Yes and that is only on the surface and before you get into the murky world of co-funding - so if you want the carrier to push your device, you need to give them a bribe - sorry did I say bribe? I meant co-funded marketing dollars for POS stands, staff incentives and promotions and the like - without that, even if your devices are in stores, they ain't going to get much love from the retail staff. Moreover, we know from what people like HTC have said that the majority of consumers already have decided on device before they even enter a store - so without billions to spend to convince them , you are on a loser. You have to be able to compete against craziness like Samsung subbing their own news-stand magazine in some countries!
    m0de25 and anon1727506 like this.
    02-10-14 09:40 AM
  9. cgk's Avatar
    Back over $10 this morning.
    02-10-14 09:43 AM
  10. Komoto's Avatar
    All of this confirms that JC has the right plan.

    Posted via CB10
    02-10-14 10:34 AM
  11. plasmid_boy's Avatar
    Yes and that is only on the surface and before you get into the murky world of co-funding - so if you want the carrier to push your device, you need to give them a bribe - sorry did I say bribe? I meant co-funded marketing dollars for POS stands, staff incentives and promotions and the like - without that, even if your devices are in stores, they ain't going to get much love from the retail staff. Moreover, we know from what people like HTC have said that the majority of consumers already have decided on device before they even enter a store - so without billions to spend to convince them , you are on a loser. You have to be able to compete against craziness like Samsung subbing their own news-stand magazine in some countries!
    Couple weeks ago, a college friend stayed over at my house on her way moving back to Canada. She was using a new Q10. She went into a store (in Canada) to buy the Q10 specifically, but the sales personal relentlessly tried to talk her out of it. She said that she had to say no for more than 30 mins. The sales rep sold her the Q10 only after she said that she is going to leave if she can't get the Q10 now. No wonder why BlackBerry can't sell many phones through consumer outlets.
    rarsen and bungaboy like this.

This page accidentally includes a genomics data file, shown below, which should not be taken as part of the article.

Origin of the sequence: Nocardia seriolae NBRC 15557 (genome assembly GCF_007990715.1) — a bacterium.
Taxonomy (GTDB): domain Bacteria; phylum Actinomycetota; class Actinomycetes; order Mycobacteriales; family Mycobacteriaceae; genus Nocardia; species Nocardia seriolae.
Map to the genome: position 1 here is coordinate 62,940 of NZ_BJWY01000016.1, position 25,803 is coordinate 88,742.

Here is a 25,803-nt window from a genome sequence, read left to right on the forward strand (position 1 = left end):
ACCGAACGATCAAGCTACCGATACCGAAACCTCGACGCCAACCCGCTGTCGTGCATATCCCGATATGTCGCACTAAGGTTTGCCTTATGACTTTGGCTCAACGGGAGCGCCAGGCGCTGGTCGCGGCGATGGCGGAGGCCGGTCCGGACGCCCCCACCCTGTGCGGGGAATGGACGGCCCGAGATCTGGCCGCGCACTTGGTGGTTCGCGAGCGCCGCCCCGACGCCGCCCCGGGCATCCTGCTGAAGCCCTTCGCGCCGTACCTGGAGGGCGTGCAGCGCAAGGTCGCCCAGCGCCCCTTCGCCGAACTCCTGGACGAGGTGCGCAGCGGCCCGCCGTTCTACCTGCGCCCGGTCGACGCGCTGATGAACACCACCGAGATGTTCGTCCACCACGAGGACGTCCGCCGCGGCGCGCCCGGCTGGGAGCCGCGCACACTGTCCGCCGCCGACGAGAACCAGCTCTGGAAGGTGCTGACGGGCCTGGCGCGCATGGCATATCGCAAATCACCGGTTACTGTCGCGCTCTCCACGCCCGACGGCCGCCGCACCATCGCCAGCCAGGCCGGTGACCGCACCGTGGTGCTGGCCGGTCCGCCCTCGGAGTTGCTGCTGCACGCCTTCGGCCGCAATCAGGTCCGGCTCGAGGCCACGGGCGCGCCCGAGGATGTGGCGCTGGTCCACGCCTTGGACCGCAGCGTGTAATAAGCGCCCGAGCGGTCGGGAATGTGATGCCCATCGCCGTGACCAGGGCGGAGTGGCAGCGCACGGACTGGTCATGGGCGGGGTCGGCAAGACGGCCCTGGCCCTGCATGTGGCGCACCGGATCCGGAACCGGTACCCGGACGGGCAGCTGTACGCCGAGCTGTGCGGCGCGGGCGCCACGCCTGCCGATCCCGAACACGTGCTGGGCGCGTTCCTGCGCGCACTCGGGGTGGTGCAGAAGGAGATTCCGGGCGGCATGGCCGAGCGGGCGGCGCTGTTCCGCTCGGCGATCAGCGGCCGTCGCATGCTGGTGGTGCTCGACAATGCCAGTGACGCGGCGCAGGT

02-10-14 10:38 AM
  12. cgk's Avatar
    Couple weeks ago, a college friend stayed over at my house on her way moving back to Canada. She was using a new Q10. She went into a store (in Canada) to buy the Q10 specifically, but the sales personal relentlessly tried to talk her out of it. She said that she had to say no for more than 30 mins. The sales rep sold her the Q10 only after she said that she is going to leave if she can't get the Q10 now. No wonder why BlackBerry can't sell many phones through consumer outlets.
    It's how the market is structured - effectively you get the level of support from the carriers that you can afford to pay for - which is why with a limited pot, if they are going to stick to hardware, they should pay to their strengths and concentrate on enterprise - which I think we are seeing anyway because of how the Foxconn deal is structured.
    02-10-14 10:45 AM
  13. early2bed's Avatar
    As an official sponsor for the Sochi Olympics, Samsung is giving every athlete a free Galaxy Note 3. Athletes are also required to cover up any Apple logos on their devices. They actually banned the Apple logo (or any other smartphone logo) on any device used at the Olympics. That's some major consumer marketing muscle, there. I wonder how many millions that cost.

    Sochi Fail: Apple Logos Banned

    It's kind of funny because I was watching the snowboarding events and most of the athletes have white earbuds on during their runs. Whoever came up with the idea for the trademark white earbud for the iPod (probably Jobs) was a genius.
    rarsen likes this.
    02-10-14 10:49 AM
  14. BBUK14's Avatar
    As an official sponsor for the Sochi Olympics, Samsung is giving every athlete a free Galaxy Note 3. Athletes are also required to cover up any Apple logos on their devices. They actually banned the Apple logo (or any other smartphone logo) on any device used at the Olympics. That's some major consumer marketing muscle, there. I wonder how many millions that cost.

    Sochi Fail: Apple Logos Banned

    It's kind of funny because I was watching the snowboarding events and most of the athletes have white earbuds on during their runs. Whoever came up with the idea for the trademark white earbud for the iPod (probably Jobs) was a genius.
    This isn't anything unusual. It's perfectly normal for athletes to have to tape over or cover brands that 'clash' with a major sponsor.

    Posted via CB10
    bungaboy and bondary like this.
    02-10-14 11:10 AM
  15. morlock_man's Avatar
    I get the feeling we're going up today.

    Posted via CB10
    02-10-14 11:12 AM
  16. BBUK14's Avatar
    What you forget is you can also lose money in the consumer market because it is more cutthroat and a more crowded space.